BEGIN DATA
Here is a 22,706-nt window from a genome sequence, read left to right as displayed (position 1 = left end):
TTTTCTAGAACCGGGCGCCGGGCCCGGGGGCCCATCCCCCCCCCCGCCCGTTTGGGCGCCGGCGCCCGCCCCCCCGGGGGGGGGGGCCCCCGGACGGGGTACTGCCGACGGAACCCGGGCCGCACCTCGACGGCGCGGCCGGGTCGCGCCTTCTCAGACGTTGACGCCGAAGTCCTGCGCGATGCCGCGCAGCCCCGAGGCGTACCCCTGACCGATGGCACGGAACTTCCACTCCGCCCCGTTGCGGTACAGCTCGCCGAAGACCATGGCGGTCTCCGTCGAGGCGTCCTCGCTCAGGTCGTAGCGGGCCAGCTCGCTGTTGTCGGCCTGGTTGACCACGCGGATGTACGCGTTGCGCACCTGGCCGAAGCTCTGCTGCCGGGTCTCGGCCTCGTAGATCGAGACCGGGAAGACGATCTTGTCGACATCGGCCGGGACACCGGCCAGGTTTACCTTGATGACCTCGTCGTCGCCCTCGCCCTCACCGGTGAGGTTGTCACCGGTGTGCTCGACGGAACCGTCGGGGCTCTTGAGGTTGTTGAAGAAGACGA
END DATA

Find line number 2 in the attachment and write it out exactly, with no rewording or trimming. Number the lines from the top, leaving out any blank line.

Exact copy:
TTTTCTAGAACCGGGCGCCGGGCCCGGGGGCCCATCCCCCCCCCCGCCCGTTTGGGCGCCGGCGCCCGCCCCCCCGGGGGGGGGGGCCCCCGGACGGGGTACTGCCGACGGAACCCGGGCCGCACCTCGACGGCGCGGCCGGGTCGCGCCTTCTCAGACGTTGACGCCGAAGTCCTGCGCGATGCCGCGCAGCCCCGAGGCGTACCCCTGACCGATGGCACGGAACTTCCACTCCGCCCCGTTGCGGTACAGCTCGCCGAAGACCATGGCGGTCTCCGTCGAGGCGTCCTCGCTCAGGTCGTAGCGGGCCAGCTCGCTGTTGTCGGCCTGGTTGACCACGCGGATGTACGCGTTGCGCACCTGGCCGAAGCTCTGCTGCCGGGTCTCGGCCTCGTAGATCGAGACCGGGAAGACGATCTTGTCGACATCGGCCGGGACACCGGCCAGGTTTACCTTGATGACCTCGTCGTCGCCCTCGCCCTCACCGGTGAGGTTGTCACCGGTGTGCTCGACGGAACCGTCGGGGCTCTTGAGGTTGTTGAAGAAGACGA